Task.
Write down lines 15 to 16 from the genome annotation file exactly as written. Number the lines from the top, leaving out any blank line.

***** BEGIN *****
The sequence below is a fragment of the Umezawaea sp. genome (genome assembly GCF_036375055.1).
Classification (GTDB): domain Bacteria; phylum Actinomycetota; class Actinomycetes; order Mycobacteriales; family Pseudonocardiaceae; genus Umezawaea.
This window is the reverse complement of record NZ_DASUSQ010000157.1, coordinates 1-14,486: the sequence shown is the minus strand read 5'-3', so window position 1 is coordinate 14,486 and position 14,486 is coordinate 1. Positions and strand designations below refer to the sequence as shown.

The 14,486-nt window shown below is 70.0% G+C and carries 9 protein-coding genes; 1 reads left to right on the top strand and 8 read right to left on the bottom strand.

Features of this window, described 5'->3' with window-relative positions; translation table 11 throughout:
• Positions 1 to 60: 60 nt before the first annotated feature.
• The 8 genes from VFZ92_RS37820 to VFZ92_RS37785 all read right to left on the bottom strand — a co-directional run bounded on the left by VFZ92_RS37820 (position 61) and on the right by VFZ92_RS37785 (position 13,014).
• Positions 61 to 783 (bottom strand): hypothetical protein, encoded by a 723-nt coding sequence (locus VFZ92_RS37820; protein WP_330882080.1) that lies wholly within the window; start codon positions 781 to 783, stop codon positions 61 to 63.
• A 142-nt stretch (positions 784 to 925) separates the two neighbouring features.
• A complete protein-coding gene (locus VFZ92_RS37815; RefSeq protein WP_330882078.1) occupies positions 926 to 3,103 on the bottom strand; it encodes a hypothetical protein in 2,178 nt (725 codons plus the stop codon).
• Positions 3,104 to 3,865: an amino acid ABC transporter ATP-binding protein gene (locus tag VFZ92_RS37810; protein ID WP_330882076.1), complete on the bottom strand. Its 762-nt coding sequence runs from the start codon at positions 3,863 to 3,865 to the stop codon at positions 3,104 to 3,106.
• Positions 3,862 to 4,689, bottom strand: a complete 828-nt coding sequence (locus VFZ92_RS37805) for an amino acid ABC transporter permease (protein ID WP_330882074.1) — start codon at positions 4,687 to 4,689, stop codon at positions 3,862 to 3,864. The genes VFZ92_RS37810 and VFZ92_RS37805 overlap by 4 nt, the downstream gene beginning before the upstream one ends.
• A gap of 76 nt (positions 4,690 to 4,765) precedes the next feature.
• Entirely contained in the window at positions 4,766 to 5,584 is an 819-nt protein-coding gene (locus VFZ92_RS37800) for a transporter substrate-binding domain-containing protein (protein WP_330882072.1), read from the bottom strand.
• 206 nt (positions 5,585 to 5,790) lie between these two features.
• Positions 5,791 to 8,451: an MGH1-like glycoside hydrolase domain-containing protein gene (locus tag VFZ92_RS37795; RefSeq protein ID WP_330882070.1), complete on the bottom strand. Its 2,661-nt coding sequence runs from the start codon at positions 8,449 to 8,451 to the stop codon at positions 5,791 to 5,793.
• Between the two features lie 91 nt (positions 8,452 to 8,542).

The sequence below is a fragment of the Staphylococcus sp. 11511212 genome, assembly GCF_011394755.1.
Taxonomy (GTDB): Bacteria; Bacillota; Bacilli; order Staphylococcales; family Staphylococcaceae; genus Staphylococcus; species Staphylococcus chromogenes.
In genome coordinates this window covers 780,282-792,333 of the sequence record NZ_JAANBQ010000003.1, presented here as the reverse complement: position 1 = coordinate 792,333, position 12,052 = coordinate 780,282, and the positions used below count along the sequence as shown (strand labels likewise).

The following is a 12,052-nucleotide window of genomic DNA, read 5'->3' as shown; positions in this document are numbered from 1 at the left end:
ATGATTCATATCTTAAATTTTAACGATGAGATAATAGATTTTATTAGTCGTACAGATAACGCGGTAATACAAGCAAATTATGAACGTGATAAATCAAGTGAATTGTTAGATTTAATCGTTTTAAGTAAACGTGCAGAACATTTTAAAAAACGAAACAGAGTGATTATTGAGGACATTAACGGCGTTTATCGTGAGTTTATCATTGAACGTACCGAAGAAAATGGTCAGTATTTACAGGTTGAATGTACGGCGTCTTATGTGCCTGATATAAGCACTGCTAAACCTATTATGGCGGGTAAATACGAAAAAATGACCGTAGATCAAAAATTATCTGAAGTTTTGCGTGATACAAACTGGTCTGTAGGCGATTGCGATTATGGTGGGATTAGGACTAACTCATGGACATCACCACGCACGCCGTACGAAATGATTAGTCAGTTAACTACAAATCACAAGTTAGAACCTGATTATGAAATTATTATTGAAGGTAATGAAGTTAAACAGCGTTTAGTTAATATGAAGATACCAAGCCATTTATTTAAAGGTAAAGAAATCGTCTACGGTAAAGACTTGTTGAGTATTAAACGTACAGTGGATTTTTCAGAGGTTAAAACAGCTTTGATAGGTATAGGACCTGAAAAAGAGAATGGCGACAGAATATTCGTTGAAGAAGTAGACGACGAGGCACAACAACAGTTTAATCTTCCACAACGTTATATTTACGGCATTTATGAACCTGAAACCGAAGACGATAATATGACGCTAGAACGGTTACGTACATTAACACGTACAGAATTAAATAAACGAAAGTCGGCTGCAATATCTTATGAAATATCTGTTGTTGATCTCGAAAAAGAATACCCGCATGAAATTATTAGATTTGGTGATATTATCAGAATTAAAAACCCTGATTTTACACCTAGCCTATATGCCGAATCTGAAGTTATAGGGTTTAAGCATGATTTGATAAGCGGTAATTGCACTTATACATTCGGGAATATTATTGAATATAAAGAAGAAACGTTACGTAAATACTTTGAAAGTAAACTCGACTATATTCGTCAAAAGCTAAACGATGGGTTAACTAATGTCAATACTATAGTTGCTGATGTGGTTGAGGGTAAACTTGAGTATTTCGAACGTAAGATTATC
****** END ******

• 206 nt (positions 5,585 to 5,790) lie between these two features.
• Positions 5,791 to 8,451: an MGH1-like glycoside hydrolase domain-containing protein gene (locus tag VFZ92_RS37795; RefSeq protein ID WP_330882070.1), complete on the bottom strand. Its 2,661-nt coding sequence runs from the start codon at positions 8,449 to 8,451 to the stop codon at positions 5,791 to 5,793.